Aarhus Universitets segl


Competition for space is becoming intense in the world’s rapidly urbanizing cities, where basic infrastructure needs outcompete that of green space. With rising climate extremes and biodiversity loss, calls for innovative approaches to urban planning and design become louder than ever. With a drive for more liveable, healthy, equitable, biodiverse, and resilient cities, the main objective of CONSUS is to facilitate a sustainable transformation of urban blue-green spaces in South Africa together with local communities and government actors. The project focuses on developing so-called nature-based solutions: alternative and non-traditional approaches that protect, restore and manage ecosystems in order to address critical environmental issues like flooding and pollution. Examples of nature-based solutions include river renaturation, constructed wetlands or bioretention areas, but we need to understand how these approaches can be adapted to local needs and conditions.

Most research studies and design protocols on nature-based solutions are from developed economies and may not be suitable for countries like South Africa. Responding to the local context is essential, and so the project intensely involves local communities, their perspectives and know-how, in everything from the design of nature-based solutions and restoration activities to the communication of results within and beyond the local context.
CONSUS aims at delivering concrete outputs that include the training of young researchers, policy recommendations, interactive nature-based design prototypes, ecological restoration by the local community, and outreach activities, such as webinars, film productions, and physical demonstration of results to local stakeholders.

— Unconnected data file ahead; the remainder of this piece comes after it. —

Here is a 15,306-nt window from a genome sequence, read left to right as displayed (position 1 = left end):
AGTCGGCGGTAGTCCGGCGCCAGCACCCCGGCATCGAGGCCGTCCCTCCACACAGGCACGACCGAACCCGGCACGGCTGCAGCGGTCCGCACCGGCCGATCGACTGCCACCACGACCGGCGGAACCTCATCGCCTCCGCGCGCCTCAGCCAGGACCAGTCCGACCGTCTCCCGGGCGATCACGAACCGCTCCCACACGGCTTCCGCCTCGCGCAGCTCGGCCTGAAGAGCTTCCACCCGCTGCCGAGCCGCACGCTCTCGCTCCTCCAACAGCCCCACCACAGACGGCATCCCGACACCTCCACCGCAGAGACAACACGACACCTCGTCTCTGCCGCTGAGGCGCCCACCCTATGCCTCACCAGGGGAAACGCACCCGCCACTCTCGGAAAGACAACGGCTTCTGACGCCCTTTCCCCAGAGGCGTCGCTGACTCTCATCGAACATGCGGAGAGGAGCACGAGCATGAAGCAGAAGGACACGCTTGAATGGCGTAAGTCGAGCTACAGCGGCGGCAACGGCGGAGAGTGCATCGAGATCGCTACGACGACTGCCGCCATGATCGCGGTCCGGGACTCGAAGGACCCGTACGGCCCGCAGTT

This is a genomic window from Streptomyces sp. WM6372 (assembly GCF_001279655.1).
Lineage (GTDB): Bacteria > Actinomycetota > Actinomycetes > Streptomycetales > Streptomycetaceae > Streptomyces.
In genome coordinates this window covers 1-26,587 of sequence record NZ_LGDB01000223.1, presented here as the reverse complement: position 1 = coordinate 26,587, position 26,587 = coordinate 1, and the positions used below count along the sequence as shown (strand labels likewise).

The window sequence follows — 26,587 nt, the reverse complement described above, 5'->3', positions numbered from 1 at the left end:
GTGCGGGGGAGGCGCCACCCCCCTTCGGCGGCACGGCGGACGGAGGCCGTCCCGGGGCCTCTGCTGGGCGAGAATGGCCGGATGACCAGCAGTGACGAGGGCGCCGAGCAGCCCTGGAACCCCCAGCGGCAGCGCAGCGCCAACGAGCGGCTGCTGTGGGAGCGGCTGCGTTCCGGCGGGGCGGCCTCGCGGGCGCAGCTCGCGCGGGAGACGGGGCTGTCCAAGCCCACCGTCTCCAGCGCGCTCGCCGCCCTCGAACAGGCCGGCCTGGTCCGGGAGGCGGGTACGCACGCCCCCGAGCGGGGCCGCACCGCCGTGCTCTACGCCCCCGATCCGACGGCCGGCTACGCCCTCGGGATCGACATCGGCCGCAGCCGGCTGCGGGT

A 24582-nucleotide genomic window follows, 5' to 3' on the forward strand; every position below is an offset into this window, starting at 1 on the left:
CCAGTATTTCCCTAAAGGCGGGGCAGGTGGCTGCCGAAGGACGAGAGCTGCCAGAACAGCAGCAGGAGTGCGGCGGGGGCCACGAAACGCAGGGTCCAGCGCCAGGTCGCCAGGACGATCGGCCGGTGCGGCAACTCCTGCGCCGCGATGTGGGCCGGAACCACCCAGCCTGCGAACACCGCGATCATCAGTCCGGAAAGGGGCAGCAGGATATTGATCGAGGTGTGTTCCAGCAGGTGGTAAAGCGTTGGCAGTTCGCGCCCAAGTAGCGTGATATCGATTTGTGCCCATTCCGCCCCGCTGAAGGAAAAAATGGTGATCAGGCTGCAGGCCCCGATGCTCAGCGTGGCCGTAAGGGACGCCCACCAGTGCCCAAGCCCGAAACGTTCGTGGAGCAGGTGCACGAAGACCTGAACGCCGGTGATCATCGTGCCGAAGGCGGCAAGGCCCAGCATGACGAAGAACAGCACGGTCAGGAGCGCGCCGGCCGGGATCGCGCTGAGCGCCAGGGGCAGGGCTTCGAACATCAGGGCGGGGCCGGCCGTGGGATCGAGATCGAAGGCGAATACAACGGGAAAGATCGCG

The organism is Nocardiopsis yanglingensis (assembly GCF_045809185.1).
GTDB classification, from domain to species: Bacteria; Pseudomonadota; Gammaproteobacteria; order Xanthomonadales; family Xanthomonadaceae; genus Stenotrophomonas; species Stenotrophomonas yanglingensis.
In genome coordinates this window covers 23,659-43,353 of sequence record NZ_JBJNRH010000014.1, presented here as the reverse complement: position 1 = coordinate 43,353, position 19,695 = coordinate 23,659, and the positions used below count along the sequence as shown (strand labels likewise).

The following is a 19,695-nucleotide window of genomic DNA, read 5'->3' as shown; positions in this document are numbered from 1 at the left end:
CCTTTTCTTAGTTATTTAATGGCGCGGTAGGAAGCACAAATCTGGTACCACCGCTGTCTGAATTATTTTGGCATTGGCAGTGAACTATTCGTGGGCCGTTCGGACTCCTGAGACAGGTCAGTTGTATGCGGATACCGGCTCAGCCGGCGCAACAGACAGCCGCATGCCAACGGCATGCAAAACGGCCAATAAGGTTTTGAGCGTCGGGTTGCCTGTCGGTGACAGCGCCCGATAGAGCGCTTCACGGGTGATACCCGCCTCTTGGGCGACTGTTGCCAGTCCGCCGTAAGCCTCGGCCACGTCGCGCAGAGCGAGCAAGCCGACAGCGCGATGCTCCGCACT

The researchers will work with a range of local stakeholders to reimagine the City of Tshwane, collaborating within and across research disciplines and societal sectors. Specifically, the project addresses societal challenges related to waste and water management by cleaning-up urban rivers, finding innovative ways of handling waste, while improving livelihoods and conserving biodiversity – all driven by working together. The project's methodological approach covers joint workshops, focus group discussions, citizen science, design experiments, interviews and surveys, and ecological monitoring, to ensure that a broad range of perspectives from political processes to landscape design is considered.

Kathy Berger

Ph.d.-studerende Institut for Biologi - Økoinformatik og biodiversitet

Kristine Engemann Jensen

Gæsteforsker Institut for Biologi - Økoinformatik og biodiversitet

Maya Pasgaard

Adjunkt Institut for Biologi - Økoinformatik og biodiversitet

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